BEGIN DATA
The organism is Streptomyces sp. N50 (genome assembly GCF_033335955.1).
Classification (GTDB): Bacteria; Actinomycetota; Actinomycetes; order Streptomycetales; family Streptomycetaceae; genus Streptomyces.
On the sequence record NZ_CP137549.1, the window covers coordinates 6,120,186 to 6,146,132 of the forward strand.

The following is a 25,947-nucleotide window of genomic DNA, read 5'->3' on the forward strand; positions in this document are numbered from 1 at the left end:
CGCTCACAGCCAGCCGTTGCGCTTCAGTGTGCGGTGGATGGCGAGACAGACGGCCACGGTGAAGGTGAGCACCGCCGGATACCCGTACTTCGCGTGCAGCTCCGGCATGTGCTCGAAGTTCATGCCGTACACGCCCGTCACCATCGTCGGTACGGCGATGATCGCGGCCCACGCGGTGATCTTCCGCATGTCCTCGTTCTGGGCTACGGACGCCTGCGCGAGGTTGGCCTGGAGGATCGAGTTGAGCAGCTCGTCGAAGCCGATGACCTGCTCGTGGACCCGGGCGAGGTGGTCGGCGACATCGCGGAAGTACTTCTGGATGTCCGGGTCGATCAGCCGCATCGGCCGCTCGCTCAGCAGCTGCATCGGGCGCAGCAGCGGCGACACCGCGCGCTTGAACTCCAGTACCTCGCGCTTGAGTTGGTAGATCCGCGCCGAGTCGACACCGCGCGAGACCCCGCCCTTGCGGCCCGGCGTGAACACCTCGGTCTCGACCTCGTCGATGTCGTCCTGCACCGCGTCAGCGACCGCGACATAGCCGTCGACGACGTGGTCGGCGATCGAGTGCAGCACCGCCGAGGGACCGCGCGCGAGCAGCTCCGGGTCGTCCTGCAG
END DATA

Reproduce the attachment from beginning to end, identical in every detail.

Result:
The organism is Streptomyces sp. N50 (genome assembly GCF_033335955.1).
Classification (GTDB): Bacteria; Actinomycetota; Actinomycetes; order Streptomycetales; family Streptomycetaceae; genus Streptomyces.
On the sequence record NZ_CP137549.1, the window covers coordinates 6,120,186 to 6,146,132 of the forward strand.

The following is a 25,947-nucleotide window of genomic DNA, read 5'->3' on the forward strand; positions in this document are numbered from 1 at the left end:
CGCTCACAGCCAGCCGTTGCGCTTCAGTGTGCGGTGGATGGCGAGACAGACGGCCACGGTGAAGGTGAGCACCGCCGGATACCCGTACTTCGCGTGCAGCTCCGGCATGTGCTCGAAGTTCATGCCGTACACGCCCGTCACCATCGTCGGTACGGCGATGATCGCGGCCCACGCGGTGATCTTCCGCATGTCCTCGTTCTGGGCTACGGACGCCTGCGCGAGGTTGGCCTGGAGGATCGAGTTGAGCAGCTCGTCGAAGCCGATGACCTGCTCGTGGACCCGGGCGAGGTGGTCGGCGACATCGCGGAAGTACTTCTGGATGTCCGGGTCGATCAGCCGCATCGGCCGCTCGCTCAGCAGCTGCATCGGGCGCAGCAGCGGCGACACCGCGCGCTTGAACTCCAGTACCTCGCGCTTGAGTTGGTAGATCCGCGCCGAGTCGACACCGCGCGAGACCCCGCCCTTGCGGCCCGGCGTGAACACCTCGGTCTCGACCTCGTCGATGTCGTCCTGCACCGCGTCAGCGACCGCGACATAGCCGTCGACGACGTGGTCGGCGATCGAGTGCAGCACCGCCGAGGGACCGCGCGCGAGCAGCTCCGGGTCGTCCTGCAG